It’s easy to see why many secular types consider Christian music a joke. Badly produced, pre-programmed Casio backbeats and plastic saxophones providing the soundtrack to a holier-than-thou message inspires snickers and winces from even those least jaded. OKC’s Soul Williams aims to and succeeds in knocking some sense into that rightfully stereotyped scene.
Three volumes in and A Blackwatch Christmasyet again nabs a spot on the nice list, showcasing a smattering of Oklahoma artists with charming new holiday standards. This year shakes up the status quo with two themed halves — serving up dusty, countrified Christmas ditties on the Holly-Tonk side and soulful hip-hop carols with Jingle Beats, both with joyful returns.
It has been a relatively rocky road for Weatherford alt-country outfit Green Corn Revival, which has seen its share of highs (acting as backing band for rockabilly icon Wanda Jackson) and lows before an (amicable) split in the road led half of the original lineup to forming Honeylark.
Oklahoma is quickly becoming the indie Christmas music capital of the world, it seems, with yearly compilation albums featuring everyone from Stardeath and White Dwarfs to Graham Colton. So it makes sense that Colourmusic — freak-poppers hailing from Stillwater — would craft a full album of original, offbeat holiday tunes themselves.
The Oklahoma City metro has a thriving garage rock scene. With seasoned acts like Broncho and Copperheads carrying the modern-day torch, the way has been paved for a flock of gritty, young, guitar-centric acts. But nascent Norman trio Poolboy has a knack for riotous hooks that few of its contemporaries can boast.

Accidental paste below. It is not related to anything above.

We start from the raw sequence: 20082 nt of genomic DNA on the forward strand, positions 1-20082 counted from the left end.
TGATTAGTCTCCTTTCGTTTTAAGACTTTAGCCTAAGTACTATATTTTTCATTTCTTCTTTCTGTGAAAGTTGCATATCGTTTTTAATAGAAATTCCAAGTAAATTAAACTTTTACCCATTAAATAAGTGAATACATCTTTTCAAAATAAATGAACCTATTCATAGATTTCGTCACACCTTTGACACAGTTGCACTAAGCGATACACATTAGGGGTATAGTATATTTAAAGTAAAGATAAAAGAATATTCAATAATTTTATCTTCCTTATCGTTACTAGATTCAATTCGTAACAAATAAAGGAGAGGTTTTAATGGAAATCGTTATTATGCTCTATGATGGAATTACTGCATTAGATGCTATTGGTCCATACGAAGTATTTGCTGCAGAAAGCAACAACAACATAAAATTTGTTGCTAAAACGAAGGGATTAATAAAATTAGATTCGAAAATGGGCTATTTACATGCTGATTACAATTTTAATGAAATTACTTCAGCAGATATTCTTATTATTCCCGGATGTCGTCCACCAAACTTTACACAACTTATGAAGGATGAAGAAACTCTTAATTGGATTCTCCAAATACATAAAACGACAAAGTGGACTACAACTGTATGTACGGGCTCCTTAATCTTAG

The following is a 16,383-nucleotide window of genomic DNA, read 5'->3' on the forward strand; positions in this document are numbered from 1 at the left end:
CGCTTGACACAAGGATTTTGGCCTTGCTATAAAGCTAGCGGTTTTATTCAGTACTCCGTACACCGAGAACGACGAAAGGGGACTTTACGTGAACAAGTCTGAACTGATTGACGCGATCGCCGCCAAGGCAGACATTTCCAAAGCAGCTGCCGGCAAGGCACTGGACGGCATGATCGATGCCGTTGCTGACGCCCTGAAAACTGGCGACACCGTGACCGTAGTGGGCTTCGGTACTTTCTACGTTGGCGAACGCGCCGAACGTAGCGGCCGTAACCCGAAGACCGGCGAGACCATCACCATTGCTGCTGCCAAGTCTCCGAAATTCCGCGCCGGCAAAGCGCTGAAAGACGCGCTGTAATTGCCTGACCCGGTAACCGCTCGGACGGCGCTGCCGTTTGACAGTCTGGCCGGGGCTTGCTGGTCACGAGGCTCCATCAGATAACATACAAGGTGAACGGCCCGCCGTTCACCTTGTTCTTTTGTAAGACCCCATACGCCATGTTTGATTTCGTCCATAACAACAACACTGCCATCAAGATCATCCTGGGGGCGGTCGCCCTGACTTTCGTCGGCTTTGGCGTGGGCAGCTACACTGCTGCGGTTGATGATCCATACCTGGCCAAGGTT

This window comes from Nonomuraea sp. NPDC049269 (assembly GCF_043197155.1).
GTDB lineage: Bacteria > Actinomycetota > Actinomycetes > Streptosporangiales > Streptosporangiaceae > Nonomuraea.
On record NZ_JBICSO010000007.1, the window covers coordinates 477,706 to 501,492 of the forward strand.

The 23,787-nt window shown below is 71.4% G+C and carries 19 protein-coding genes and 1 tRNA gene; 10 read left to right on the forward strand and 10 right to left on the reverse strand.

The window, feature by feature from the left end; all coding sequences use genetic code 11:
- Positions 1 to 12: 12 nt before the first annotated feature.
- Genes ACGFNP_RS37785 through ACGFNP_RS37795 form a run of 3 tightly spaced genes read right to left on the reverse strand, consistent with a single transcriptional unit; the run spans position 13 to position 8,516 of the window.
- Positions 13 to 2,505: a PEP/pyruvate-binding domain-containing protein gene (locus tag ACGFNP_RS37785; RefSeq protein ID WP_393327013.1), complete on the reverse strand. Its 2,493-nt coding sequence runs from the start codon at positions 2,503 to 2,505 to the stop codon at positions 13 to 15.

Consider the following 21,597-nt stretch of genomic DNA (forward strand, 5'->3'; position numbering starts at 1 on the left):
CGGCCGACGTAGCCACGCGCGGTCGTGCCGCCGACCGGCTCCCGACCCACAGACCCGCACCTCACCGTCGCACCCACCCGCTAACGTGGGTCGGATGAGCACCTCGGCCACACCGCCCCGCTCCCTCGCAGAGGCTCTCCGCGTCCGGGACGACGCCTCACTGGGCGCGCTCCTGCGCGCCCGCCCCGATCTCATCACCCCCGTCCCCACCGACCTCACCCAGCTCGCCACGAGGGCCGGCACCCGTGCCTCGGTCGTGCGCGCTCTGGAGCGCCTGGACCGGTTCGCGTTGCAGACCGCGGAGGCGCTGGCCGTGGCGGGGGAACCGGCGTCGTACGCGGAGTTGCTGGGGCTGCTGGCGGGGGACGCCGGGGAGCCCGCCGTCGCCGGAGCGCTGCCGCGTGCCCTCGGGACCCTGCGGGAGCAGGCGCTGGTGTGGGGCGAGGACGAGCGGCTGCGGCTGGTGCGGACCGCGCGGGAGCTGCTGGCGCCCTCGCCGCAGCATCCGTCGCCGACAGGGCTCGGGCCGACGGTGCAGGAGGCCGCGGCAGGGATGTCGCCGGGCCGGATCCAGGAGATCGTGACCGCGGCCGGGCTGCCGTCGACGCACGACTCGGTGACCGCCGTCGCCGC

The Cute Lepers with Something Fierce, The Easy Lovers and Black Magic Animals 8 p.m. Friday The Conservatory 8911 N. Western conservatoryokc.com 607-4805 $8
What happens when your marginally successful punk-revivalist group winds down? If you are Steve E. Nix (!), you just start another one.
Nix’s original group, The Briefs, lost steam when members lusted for lives not dictated by tour schedules. With the few still interested in the road, he formed The Cute Lepers, which functions quite differently than the band from which it was born.
“I wanted to start up a band that I could do no matter what. This would be my group, not a democracy,” Nix said. “It’s pretty much my vehicle, but in the last few years, it’s turned into a pretty badass band with a solid cast I hope sticks around.”
It helps that all the Lepers share such an open disdain for today’s popular music and all those making it. The Lepers’ brand of ’70s-era pop punk — à la Buzzcocks — leaves no room for Auto-Tune. They fittingly memorialized that sentiment in their debut album, “Can’t Stand Modern Music.”
“As a huge fan of music since childhood, I always had my ear to the radio, but I can’t do that anymore, because the music is so awful,” Nix said. “There’s great underground music and some solid major-label acts, but in general, music is factory-assembled, catering to the lowest common denominator to sell Big Macs.”
That sentiment has carried through each of the Lepers’ first three full-lengths, including the current “Adventure Time.” The album originally was titled “Make the Girls Cry” until a stubborn toddler proved to derail that signifier.
“The photo shoot for the album cover didn’t work out the way we wanted. The idea was that the whole band would be circled around a little girl crying while we were pointing and laughing, but that little girl there wouldn’t cry, no matter how hard we tried,” Nix said. “Her dad was like, ‘If you really want, I could probably make her cry.’ We were like, ‘No, don’t hit her.’” The young-at-heart crew still approaches music with the enthusiasm and vigor of acts half their age, making sure each day brings about fresh discoveries and fun. That outlook is fostered through raucous live shows, hard partying and detours that include dropping off band members on the sides of interstates and in the middle of the woods to kill time during 10-hour car rides.
What’s the point of being in a punk band if all the time isn’t “Adventure Time?” “It’s reflective of being 16 and into punk rock, hopping on the bus to head over to the skate shop or punk-rock record store,” Nix said. “We try to maintain that in everything in life. Every new city we come into, it’s just a new adventure.”